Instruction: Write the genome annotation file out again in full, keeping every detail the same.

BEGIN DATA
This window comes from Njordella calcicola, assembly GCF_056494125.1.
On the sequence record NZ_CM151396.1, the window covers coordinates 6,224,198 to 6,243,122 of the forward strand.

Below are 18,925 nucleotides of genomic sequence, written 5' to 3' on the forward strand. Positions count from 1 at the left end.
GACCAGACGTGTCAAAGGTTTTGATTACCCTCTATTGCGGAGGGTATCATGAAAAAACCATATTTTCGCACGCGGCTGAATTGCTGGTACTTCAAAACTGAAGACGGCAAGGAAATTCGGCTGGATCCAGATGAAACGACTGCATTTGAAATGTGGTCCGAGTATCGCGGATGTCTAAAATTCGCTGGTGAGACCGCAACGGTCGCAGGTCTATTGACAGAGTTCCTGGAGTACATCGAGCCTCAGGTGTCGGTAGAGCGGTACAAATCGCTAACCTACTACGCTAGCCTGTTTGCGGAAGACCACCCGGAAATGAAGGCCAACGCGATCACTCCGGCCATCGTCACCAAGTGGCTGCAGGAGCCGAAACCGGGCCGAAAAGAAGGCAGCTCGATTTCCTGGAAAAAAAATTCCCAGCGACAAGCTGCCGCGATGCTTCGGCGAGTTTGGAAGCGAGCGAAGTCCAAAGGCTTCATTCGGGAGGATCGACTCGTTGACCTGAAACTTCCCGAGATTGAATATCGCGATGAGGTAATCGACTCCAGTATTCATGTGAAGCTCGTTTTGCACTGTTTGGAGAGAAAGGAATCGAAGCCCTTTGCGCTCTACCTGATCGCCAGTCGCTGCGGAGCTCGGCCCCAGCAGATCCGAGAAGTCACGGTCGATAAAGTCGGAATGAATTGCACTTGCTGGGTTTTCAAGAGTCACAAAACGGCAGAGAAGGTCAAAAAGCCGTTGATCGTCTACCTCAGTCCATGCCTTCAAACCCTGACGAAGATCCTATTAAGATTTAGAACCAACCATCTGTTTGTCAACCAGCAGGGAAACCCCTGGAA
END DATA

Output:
This window comes from Njordella calcicola, assembly GCF_056494125.1.
On the sequence record NZ_CM151396.1, the window covers coordinates 6,224,198 to 6,243,122 of the forward strand.

Below are 18,925 nucleotides of genomic sequence, written 5' to 3' on the forward strand. Positions count from 1 at the left end.
GACCAGACGTGTCAAAGGTTTTGATTACCCTCTATTGCGGAGGGTATCATGAAAAAACCATATTTTCGCACGCGGCTGAATTGCTGGTACTTCAAAACTGAAGACGGCAAGGAAATTCGGCTGGATCCAGATGAAACGACTGCATTTGAAATGTGGTCCGAGTATCGCGGATGTCTAAAATTCGCTGGTGAGACCGCAACGGTCGCAGGTCTATTGACAGAGTTCCTGGAGTACATCGAGCCTCAGGTGTCGGTAGAGCGGTACAAATCGCTAACCTACTACGCTAGCCTGTTTGCGGAAGACCACCCGGAAATGAAGGCCAACGCGATCACTCCGGCCATCGTCACCAAGTGGCTGCAGGAGCCGAAACCGGGCCGAAAAGAAGGCAGCTCGATTTCCTGGAAAAAAAATTCCCAGCGACAAGCTGCCGCGATGCTTCGGCGAGTTTGGAAGCGAGCGAAGTCCAAAGGCTTCATTCGGGAGGATCGACTCGTTGACCTGAAACTTCCCGAGATTGAATATCGCGATGAGGTAATCGACTCCAGTATTCATGTGAAGCTCGTTTTGCACTGTTTGGAGAGAAAGGAATCGAAGCCCTTTGCGCTCTACCTGATCGCCAGTCGCTGCGGAGCTCGGCCCCAGCAGATCCGAGAAGTCACGGTCGATAAAGTCGGAATGAATTGCACTTGCTGGGTTTTCAAGAGTCACAAAACGGCAGAGAAGGTCAAAAAGCCGTTGATCGTCTACCTCAGTCCATGCCTTCAAACCCTGACGAAGATCCTATTAAGATTTAGAACCAACCATCTGTTTGTCAACCAGCAGGGAAACCCCTGGAA